Family in Bosnia Recalls Utah Gunman
Thursday, February 15, 2007; 3:21 PM
TALOVICI, Bosnia-Herzegovina -- Relatives of the Bosnian teen who shot and killed five people in a Salt Lake City mall said the boy's early life was marked by war and upheaval: The family fled Serb forces on foot when he was 4 and his grandfather was killed in the war.
Sulejman Talovic was a toddler when fighting broke out in Bosnia in 1992. Serb troops laid siege to the hamlet of Talovici in northeastern Bosnia, bombing it for a year before overrunning his home village in March 1993.
"We were besieged and bombed day and night. We couldn't stick our noses out of the house," Talovic's cousin, Redzo Talovic, 59, recalled Thursday.
"At first we all hid from the shells, but later we gave up on life, didn't care and started coming out. That's how ... the shelling killed 20 people in the village," he said.
Young Sulejman, his three siblings, his mother Sabira and grandfather made the difficult journey on foot to Srebrenica, while his father, Suljo, hid in the mountains with other men from the village, relatives said.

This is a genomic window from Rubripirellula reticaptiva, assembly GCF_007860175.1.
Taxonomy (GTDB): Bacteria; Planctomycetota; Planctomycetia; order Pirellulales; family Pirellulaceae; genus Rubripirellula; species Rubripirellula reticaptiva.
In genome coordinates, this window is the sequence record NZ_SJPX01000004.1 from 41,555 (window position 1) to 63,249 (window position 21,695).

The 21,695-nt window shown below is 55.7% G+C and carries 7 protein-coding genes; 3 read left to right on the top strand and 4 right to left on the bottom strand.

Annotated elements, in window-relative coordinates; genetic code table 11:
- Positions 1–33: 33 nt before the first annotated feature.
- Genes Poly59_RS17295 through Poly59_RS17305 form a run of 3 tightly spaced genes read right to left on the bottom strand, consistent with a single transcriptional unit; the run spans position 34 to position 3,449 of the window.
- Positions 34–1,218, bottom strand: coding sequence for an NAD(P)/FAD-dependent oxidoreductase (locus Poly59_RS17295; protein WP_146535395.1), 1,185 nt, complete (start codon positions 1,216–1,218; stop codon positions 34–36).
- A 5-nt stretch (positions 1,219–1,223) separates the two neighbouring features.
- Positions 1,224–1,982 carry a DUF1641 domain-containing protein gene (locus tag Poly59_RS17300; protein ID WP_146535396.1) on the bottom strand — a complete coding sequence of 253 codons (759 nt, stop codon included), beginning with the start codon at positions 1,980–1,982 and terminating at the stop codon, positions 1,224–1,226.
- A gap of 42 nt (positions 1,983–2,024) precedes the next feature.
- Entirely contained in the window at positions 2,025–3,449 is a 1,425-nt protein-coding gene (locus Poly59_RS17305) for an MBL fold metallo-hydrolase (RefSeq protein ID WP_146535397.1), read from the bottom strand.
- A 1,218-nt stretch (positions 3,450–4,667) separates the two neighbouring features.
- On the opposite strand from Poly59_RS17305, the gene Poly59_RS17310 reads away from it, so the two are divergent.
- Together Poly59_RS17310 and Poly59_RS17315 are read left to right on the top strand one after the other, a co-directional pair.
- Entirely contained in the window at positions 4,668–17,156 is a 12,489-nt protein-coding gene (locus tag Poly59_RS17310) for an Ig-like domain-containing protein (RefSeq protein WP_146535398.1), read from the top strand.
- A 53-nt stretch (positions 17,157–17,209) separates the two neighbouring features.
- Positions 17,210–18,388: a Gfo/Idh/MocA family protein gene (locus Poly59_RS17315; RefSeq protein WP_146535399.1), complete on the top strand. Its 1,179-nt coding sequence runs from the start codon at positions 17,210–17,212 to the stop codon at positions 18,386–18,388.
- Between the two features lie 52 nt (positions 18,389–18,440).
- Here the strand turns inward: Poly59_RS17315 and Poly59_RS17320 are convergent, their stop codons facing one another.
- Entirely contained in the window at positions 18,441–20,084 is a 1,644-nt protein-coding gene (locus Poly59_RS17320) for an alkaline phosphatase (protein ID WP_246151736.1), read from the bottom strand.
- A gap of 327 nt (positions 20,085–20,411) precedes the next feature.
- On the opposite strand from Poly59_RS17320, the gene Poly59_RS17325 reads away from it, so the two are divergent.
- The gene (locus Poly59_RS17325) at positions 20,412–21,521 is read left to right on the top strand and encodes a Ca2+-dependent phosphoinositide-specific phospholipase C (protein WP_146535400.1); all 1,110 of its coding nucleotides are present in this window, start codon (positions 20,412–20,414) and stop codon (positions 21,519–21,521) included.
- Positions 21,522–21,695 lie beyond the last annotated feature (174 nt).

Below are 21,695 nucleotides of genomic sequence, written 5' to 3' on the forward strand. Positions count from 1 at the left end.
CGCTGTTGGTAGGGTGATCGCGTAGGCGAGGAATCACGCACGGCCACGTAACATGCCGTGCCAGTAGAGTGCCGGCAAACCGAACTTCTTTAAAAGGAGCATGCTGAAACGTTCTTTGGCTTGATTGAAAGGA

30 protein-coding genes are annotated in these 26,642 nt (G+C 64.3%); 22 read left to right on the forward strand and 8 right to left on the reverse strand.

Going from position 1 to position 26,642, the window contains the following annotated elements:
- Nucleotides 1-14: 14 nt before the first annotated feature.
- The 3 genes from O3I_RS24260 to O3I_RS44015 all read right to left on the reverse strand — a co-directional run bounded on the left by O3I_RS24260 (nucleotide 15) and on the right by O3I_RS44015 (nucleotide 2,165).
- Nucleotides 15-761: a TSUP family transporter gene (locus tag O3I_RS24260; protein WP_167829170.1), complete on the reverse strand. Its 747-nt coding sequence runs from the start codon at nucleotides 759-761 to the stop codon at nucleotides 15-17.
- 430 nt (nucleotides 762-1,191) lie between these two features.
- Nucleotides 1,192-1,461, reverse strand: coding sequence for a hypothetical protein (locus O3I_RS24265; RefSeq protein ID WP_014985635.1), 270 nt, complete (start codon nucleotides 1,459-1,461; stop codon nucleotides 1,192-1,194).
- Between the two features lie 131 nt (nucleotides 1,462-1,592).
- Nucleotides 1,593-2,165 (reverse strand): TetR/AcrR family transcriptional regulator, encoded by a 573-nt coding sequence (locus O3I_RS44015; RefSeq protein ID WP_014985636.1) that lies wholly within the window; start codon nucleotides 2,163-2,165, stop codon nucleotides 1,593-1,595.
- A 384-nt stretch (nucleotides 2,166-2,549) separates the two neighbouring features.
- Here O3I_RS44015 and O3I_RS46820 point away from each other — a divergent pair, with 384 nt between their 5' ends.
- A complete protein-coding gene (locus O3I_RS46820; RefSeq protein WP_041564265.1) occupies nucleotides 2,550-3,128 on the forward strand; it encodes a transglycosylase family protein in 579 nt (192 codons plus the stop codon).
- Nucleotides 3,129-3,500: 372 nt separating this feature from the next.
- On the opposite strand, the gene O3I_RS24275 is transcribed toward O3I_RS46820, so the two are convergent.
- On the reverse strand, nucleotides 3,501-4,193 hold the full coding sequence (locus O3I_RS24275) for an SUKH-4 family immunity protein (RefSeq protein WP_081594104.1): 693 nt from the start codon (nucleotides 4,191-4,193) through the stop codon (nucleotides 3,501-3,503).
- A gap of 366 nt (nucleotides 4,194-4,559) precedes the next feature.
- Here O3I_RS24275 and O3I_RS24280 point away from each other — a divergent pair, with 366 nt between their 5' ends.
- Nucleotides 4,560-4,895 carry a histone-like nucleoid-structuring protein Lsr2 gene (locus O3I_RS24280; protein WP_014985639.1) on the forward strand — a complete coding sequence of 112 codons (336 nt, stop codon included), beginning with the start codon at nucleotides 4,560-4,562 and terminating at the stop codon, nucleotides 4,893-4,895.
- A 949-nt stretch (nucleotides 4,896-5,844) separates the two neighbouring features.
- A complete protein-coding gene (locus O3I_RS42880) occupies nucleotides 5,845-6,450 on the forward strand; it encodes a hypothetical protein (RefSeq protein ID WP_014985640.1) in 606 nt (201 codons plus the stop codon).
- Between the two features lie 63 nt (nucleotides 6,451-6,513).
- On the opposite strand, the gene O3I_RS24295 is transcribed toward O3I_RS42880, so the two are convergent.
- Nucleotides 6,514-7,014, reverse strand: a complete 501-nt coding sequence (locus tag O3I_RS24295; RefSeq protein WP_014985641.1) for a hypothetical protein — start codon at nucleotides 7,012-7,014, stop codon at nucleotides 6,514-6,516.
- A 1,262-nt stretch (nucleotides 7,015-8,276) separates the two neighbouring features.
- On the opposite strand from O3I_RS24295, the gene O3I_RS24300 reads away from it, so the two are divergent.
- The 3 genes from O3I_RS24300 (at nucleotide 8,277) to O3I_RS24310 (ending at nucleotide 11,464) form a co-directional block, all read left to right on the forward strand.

"Many left the village, only a few made it," said Murat Avdic, 54, a family friend.
Srebrenica was besieged, bombed and crowded with hungry Muslim families like the Talovics. One of the bombs killed Sulejman's grandfather.
"Those were really nice people, never argued with anybody about anything. During the war, they shared the little food they had with others," said Sefko Talovic, 59, a distant relative. "His father helped other injured people flee when the village fell, although he himself was injured too," he said.
Later that year, Sabira Talovic and the four children were among the displaced rescued by the U.N. They made their way to the government-controlled town of Tuzla, impoverished but safe.
"I remember they arrived in 1993 on an overloaded U.N. truck and settled here in an empty house the owner had left," said former neighbor Zijad Cerkic.
"They were very poor, they had lost everything, but they were very nice and quiet people," Cerkic said, recalling the young Sulejman as "a good child, always with a smile on his face."
Sulejman's father narrowly survived the 1995 massacre in Srebrenica of some 8,000 Muslim men and boys by Serb forces loyal to then-Yugoslav leader Slobodan Milosevic. The massacre of civilians was Europe's worst since World War II.